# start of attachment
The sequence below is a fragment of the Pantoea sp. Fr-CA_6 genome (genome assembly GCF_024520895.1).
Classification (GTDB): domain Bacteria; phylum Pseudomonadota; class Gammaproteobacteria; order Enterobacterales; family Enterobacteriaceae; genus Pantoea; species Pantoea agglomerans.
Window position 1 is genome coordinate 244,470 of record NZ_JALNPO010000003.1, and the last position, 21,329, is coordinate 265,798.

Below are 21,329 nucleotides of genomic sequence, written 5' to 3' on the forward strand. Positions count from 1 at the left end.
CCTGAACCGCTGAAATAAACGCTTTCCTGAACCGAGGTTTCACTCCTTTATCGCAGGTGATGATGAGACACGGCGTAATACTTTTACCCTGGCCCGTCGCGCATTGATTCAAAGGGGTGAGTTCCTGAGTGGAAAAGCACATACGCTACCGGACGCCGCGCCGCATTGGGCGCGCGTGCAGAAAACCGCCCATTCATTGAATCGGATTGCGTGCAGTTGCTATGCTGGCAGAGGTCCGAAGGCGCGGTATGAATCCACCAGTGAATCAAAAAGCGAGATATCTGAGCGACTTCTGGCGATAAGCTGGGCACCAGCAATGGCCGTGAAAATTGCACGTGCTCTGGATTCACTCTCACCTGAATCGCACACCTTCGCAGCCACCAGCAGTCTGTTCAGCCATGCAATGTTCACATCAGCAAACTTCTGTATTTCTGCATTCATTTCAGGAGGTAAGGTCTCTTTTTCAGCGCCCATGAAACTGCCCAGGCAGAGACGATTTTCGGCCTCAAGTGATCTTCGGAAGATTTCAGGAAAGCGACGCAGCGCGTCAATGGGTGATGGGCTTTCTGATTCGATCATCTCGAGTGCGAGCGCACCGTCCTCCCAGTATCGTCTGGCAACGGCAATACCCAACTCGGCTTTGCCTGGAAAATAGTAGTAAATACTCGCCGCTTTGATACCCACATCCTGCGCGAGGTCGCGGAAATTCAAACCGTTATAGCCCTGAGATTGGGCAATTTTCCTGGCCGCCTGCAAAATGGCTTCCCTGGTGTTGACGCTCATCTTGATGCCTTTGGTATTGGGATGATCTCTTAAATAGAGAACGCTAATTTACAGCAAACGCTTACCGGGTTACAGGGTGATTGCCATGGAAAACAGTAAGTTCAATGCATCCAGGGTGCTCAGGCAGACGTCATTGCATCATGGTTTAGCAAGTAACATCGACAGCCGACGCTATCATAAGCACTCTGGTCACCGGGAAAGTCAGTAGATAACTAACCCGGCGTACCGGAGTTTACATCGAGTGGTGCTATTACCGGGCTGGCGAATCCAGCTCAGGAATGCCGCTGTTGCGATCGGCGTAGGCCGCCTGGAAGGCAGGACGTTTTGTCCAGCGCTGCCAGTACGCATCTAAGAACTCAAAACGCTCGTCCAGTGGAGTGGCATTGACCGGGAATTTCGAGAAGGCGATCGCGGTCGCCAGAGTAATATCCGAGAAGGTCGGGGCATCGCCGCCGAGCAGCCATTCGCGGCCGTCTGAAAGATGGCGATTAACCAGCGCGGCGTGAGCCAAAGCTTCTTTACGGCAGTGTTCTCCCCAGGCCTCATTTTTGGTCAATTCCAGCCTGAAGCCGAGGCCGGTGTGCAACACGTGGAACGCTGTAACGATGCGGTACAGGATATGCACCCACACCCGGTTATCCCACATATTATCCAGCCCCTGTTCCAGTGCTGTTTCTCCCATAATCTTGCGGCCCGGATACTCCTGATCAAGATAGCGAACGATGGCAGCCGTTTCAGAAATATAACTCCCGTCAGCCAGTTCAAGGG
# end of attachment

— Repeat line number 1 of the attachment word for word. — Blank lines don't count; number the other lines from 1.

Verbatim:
The sequence below is a fragment of the Pantoea sp. Fr-CA_6 genome (genome assembly GCF_024520895.1).